Bike saddle demos

A test ride on a bike saddle is worth a thousand opinions. The only way to know if a saddle is right is to spend time on it. So when my Fizike Arione started bugging me I ordered a demo kit from Competitive Cyclist.

The idea is simple. They send you 11 saddles. You ride any or all of them for a week. You send them back, postage paid. If you like one enough to buy, part of the demo fee is credited to the purchase.

It’s a great idea. I wish local shops would do this.

The kit arrived in time for Memorial Day weekend.

It’s a hardshell case containing 11 saddles, a data sheet with the actual weight and price of each saddle, and a UPS return label. Pretty impressive.

Eleven saddles and one week. Where to begin?

Which raises an issue with this demo program. Unless you’re going to devote a full week (eight hour days, let’s say) to testing saddles, you’re going to have a tough time giving each and every saddle your full consideration.

Time was wasting, so here’s what I did:

  • Set aside the Selle San Marco Regal and Rolls. I own a Regal (like it, by the way), and loathe the looks of the Rolls. Call me shallow.
  • Set aside the Arione. Got one already.

Now we’re down to a slightly more manageable eight. I grabbed allen wrenches, tape measure, and level, lined up the eight candidates, and gave each an initial test.

First, the Selle San Marco Concor. I used to own a Concor. Hated it. Verdict after sitting on it for 30 seconds: Still hate it. It feels (and here’s where we get into the realm of the totally subjective, so your mileage may vary) too narrow, too short, and too dished. There seemed to be a sweet spot about a millimeter long.

Seven left.

The Selle Italia SLR was next, simply because I thought this exercise in ultra minimalism would quickly follow the Concor into the discard bin. But nope, I was wrong. I actually liked the shape and firm padding.

Seven and holding.

I continued working my way through the pile. Prolink Light? Wrong shape. Flite Gel Flow? Painful. Aliante? Everyone likes the Aliante, right? Uh, maybe.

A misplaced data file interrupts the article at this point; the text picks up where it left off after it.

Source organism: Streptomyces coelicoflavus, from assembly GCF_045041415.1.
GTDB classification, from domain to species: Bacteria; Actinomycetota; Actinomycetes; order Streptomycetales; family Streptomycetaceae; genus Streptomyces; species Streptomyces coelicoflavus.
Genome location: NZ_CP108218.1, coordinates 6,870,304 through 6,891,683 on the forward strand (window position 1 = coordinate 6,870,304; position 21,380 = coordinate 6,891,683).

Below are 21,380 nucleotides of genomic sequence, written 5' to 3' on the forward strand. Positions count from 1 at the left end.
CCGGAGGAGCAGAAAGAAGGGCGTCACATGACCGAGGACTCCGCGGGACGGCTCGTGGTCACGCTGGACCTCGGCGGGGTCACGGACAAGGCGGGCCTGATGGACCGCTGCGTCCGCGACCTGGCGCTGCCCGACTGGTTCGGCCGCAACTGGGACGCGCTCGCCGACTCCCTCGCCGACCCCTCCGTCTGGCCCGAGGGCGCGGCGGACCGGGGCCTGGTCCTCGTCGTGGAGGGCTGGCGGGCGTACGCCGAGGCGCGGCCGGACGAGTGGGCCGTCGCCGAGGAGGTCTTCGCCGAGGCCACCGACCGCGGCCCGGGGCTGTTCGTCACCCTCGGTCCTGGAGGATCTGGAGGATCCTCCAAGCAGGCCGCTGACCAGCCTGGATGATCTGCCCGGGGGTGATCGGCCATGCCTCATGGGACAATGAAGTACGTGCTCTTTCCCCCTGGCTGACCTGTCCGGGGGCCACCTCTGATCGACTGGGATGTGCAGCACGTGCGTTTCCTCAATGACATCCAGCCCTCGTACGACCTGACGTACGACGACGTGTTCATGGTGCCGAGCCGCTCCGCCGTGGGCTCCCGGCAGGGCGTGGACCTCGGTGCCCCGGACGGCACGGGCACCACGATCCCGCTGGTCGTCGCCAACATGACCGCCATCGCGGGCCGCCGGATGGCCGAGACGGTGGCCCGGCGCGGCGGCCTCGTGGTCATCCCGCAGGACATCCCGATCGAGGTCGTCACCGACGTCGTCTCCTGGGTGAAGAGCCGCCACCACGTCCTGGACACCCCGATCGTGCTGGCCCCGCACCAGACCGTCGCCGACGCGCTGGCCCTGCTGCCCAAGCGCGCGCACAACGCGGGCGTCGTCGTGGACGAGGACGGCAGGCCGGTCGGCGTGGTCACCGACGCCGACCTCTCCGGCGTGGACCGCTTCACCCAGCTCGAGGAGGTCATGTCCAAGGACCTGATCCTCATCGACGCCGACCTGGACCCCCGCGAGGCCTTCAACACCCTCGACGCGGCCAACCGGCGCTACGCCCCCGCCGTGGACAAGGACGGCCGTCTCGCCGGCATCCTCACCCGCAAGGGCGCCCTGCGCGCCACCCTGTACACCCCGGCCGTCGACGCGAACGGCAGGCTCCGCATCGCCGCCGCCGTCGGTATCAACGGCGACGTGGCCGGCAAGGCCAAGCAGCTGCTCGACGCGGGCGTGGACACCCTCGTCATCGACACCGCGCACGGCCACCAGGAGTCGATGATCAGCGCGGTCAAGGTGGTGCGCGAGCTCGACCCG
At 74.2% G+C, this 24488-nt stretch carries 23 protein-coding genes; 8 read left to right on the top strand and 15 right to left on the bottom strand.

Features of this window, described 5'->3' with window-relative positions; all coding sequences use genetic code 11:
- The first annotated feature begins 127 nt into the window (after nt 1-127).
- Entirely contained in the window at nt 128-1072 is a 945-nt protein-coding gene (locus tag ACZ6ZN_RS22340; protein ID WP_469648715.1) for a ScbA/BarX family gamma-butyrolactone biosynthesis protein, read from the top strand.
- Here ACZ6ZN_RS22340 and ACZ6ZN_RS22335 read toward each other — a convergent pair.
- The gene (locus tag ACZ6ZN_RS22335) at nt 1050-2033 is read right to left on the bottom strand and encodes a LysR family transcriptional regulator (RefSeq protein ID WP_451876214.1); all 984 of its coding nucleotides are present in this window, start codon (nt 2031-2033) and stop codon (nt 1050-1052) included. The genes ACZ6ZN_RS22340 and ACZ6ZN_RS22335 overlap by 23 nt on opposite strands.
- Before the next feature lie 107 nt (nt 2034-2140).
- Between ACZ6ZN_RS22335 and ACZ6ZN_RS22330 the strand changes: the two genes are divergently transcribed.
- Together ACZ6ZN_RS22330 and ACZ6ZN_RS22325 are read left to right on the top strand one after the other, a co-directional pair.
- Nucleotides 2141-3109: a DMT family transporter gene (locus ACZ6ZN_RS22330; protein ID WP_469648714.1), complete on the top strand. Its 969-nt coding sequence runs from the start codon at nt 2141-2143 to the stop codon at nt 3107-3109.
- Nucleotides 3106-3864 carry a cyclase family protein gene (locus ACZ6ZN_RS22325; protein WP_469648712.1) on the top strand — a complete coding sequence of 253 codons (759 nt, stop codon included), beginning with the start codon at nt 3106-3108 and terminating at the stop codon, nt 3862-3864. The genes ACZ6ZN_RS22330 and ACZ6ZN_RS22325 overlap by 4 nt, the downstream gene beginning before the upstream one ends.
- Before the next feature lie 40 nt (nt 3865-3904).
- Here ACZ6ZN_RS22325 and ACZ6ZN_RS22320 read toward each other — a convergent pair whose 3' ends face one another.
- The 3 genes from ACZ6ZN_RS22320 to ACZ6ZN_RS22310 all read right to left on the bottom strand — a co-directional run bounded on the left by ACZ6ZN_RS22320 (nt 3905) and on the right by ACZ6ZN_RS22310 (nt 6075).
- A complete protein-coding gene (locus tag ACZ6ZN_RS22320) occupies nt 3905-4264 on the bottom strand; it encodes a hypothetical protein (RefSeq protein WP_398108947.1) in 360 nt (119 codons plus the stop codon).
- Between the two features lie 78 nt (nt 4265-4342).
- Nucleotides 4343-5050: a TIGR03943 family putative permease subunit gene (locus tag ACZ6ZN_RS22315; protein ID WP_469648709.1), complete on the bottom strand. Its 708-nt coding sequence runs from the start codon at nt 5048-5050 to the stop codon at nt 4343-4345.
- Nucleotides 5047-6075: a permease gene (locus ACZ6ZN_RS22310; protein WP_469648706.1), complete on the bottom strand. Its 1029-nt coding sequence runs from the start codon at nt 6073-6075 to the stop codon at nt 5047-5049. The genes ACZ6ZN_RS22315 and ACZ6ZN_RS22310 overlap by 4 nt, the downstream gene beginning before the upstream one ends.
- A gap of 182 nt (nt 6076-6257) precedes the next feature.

In the midst of my deliberations it came time to actually get out and put some miles on one of the candidates. I decided to throw the SLR on the Landshark and see if it was a serious contender or a 149 gram (actually weight) ass hatchet. It was the former.

As I worked my way through the demo kit, I discovered some general likes and dislikes of mine, saddle-wise:

  • Comfort is the raison d’etre of cutouts, but cutouts are anything but comfortable. I do not like cutouts. At all.
  • A narrow nose is better than a wide nose.
  • Seems kinda counterintuitive, but shallow thigh glides are more comfortable than deep ones. This was the undoing of the Aliante.
  • Gel is almost as bad as a cutout. Almost.
  • The SLR T1 is, despite its odd appearance and gel-padded nose, a pretty neat saddle. If only the nose were narrower.

So, was there a winner? Yes indeed:

The Selle Italia SLR, and it wasn’t even close. I put in about 130 miles on it, and loved the combination of support and comfort. It felt, and this is a compliment for a saddle, like it wasn’t there. Which is to say the shape didn’t interfere with my pedaling or get in the way when I moved around, stood up or sat down.

The only thing I didn’t like about this particular SLR was the color. When I order one, it’ll be white.

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